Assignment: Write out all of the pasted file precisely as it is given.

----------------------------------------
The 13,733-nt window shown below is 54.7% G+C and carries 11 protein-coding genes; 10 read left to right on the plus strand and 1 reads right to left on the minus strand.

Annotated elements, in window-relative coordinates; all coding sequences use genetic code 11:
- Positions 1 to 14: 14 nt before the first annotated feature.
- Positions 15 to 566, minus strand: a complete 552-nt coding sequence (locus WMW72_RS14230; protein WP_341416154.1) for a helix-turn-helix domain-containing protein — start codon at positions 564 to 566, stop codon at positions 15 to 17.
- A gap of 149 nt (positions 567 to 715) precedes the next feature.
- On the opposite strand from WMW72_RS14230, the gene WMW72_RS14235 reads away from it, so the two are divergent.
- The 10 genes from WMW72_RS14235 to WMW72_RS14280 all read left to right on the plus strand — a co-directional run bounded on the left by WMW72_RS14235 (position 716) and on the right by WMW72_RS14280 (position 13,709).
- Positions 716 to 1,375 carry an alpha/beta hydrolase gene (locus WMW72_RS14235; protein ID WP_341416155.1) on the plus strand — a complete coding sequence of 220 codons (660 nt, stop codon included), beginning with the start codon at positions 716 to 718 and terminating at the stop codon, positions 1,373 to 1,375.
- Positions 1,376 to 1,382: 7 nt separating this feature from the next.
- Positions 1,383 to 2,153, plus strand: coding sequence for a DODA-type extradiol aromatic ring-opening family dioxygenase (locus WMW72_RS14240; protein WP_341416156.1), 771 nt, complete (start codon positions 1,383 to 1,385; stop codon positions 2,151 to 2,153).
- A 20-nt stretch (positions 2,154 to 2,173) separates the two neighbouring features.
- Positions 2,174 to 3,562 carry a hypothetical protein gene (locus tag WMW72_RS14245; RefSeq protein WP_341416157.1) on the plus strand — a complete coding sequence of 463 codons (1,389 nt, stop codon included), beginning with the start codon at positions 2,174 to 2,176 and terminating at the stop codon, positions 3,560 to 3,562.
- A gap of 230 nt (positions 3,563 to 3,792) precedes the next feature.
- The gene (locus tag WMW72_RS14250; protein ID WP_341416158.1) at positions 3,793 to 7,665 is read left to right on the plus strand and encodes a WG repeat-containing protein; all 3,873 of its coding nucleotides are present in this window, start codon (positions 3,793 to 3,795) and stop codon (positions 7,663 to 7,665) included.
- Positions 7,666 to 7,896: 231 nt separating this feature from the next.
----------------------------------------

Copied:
The 13,733-nt window shown below is 54.7% G+C and carries 11 protein-coding genes; 10 read left to right on the plus strand and 1 reads right to left on the minus strand.

Annotated elements, in window-relative coordinates; all coding sequences use genetic code 11:
- Positions 1 to 14: 14 nt before the first annotated feature.
- Positions 15 to 566, minus strand: a complete 552-nt coding sequence (locus WMW72_RS14230; protein WP_341416154.1) for a helix-turn-helix domain-containing protein — start codon at positions 564 to 566, stop codon at positions 15 to 17.
- A gap of 149 nt (positions 567 to 715) precedes the next feature.
- On the opposite strand from WMW72_RS14230, the gene WMW72_RS14235 reads away from it, so the two are divergent.
- The 10 genes from WMW72_RS14235 to WMW72_RS14280 all read left to right on the plus strand — a co-directional run bounded on the left by WMW72_RS14235 (position 716) and on the right by WMW72_RS14280 (position 13,709).
- Positions 716 to 1,375 carry an alpha/beta hydrolase gene (locus WMW72_RS14235; protein ID WP_341416155.1) on the plus strand — a complete coding sequence of 220 codons (660 nt, stop codon included), beginning with the start codon at positions 716 to 718 and terminating at the stop codon, positions 1,373 to 1,375.
- Positions 1,376 to 1,382: 7 nt separating this feature from the next.
- Positions 1,383 to 2,153, plus strand: coding sequence for a DODA-type extradiol aromatic ring-opening family dioxygenase (locus WMW72_RS14240; protein WP_341416156.1), 771 nt, complete (start codon positions 1,383 to 1,385; stop codon positions 2,151 to 2,153).
- A 20-nt stretch (positions 2,154 to 2,173) separates the two neighbouring features.
- Positions 2,174 to 3,562 carry a hypothetical protein gene (locus tag WMW72_RS14245; RefSeq protein WP_341416157.1) on the plus strand — a complete coding sequence of 463 codons (1,389 nt, stop codon included), beginning with the start codon at positions 2,174 to 2,176 and terminating at the stop codon, positions 3,560 to 3,562.
- A gap of 230 nt (positions 3,563 to 3,792) precedes the next feature.
- The gene (locus tag WMW72_RS14250; protein ID WP_341416158.1) at positions 3,793 to 7,665 is read left to right on the plus strand and encodes a WG repeat-containing protein; all 3,873 of its coding nucleotides are present in this window, start codon (positions 3,793 to 3,795) and stop codon (positions 7,663 to 7,665) included.
- Positions 7,666 to 7,896: 231 nt separating this feature from the next.